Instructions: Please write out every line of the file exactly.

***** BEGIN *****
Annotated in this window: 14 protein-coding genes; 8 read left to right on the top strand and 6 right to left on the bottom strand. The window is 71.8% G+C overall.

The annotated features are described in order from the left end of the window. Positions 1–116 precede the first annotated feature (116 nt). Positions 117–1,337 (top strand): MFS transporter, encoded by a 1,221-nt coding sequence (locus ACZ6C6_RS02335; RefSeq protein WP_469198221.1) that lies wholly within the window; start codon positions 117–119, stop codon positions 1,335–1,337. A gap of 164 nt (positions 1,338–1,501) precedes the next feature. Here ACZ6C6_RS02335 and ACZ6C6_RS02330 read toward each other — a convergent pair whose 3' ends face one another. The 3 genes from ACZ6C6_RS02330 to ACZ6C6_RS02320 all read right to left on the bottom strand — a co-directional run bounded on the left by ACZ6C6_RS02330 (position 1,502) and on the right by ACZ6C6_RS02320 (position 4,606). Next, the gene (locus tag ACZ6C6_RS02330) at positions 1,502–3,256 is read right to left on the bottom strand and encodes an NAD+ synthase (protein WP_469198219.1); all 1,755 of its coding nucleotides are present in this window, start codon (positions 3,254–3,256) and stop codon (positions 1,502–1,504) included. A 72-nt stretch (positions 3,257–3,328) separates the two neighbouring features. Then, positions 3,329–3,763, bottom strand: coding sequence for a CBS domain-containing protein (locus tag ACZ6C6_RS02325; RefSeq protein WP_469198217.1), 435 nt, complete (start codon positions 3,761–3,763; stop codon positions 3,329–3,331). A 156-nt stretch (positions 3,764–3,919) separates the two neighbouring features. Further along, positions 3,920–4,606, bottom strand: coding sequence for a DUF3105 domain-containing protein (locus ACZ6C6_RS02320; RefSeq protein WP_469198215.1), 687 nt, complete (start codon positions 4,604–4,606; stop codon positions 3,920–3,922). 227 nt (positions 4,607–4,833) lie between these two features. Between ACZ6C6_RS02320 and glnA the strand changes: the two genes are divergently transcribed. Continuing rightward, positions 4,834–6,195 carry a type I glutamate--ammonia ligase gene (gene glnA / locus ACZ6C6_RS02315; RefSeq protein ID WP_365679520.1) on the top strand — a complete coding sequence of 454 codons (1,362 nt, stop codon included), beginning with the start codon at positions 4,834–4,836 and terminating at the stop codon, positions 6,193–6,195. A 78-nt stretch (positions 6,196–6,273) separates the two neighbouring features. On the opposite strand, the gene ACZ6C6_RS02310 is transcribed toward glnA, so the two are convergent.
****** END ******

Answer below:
Annotated in this window: 14 protein-coding genes; 8 read left to right on the top strand and 6 right to left on the bottom strand. The window is 71.8% G+C overall.

The annotated features are described in order from the left end of the window. Positions 1–116 precede the first annotated feature (116 nt). Positions 117–1,337 (top strand): MFS transporter, encoded by a 1,221-nt coding sequence (locus ACZ6C6_RS02335; RefSeq protein WP_469198221.1) that lies wholly within the window; start codon positions 117–119, stop codon positions 1,335–1,337. A gap of 164 nt (positions 1,338–1,501) precedes the next feature. Here ACZ6C6_RS02335 and ACZ6C6_RS02330 read toward each other — a convergent pair whose 3' ends face one another. The 3 genes from ACZ6C6_RS02330 to ACZ6C6_RS02320 all read right to left on the bottom strand — a co-directional run bounded on the left by ACZ6C6_RS02330 (position 1,502) and on the right by ACZ6C6_RS02320 (position 4,606). Next, the gene (locus tag ACZ6C6_RS02330) at positions 1,502–3,256 is read right to left on the bottom strand and encodes an NAD+ synthase (protein WP_469198219.1); all 1,755 of its coding nucleotides are present in this window, start codon (positions 3,254–3,256) and stop codon (positions 1,502–1,504) included. A 72-nt stretch (positions 3,257–3,328) separates the two neighbouring features. Then, positions 3,329–3,763, bottom strand: coding sequence for a CBS domain-containing protein (locus tag ACZ6C6_RS02325; RefSeq protein WP_469198217.1), 435 nt, complete (start codon positions 3,761–3,763; stop codon positions 3,329–3,331). A 156-nt stretch (positions 3,764–3,919) separates the two neighbouring features. Further along, positions 3,920–4,606, bottom strand: coding sequence for a DUF3105 domain-containing protein (locus ACZ6C6_RS02320; RefSeq protein WP_469198215.1), 687 nt, complete (start codon positions 4,604–4,606; stop codon positions 3,920–3,922). 227 nt (positions 4,607–4,833) lie between these two features. Between ACZ6C6_RS02320 and glnA the strand changes: the two genes are divergently transcribed. Continuing rightward, positions 4,834–6,195 carry a type I glutamate--ammonia ligase gene (gene glnA / locus ACZ6C6_RS02315; RefSeq protein ID WP_365679520.1) on the top strand — a complete coding sequence of 454 codons (1,362 nt, stop codon included), beginning with the start codon at positions 4,834–4,836 and terminating at the stop codon, positions 6,193–6,195. A 78-nt stretch (positions 6,196–6,273) separates the two neighbouring features. On the opposite strand, the gene ACZ6C6_RS02310 is transcribed toward glnA, so the two are convergent.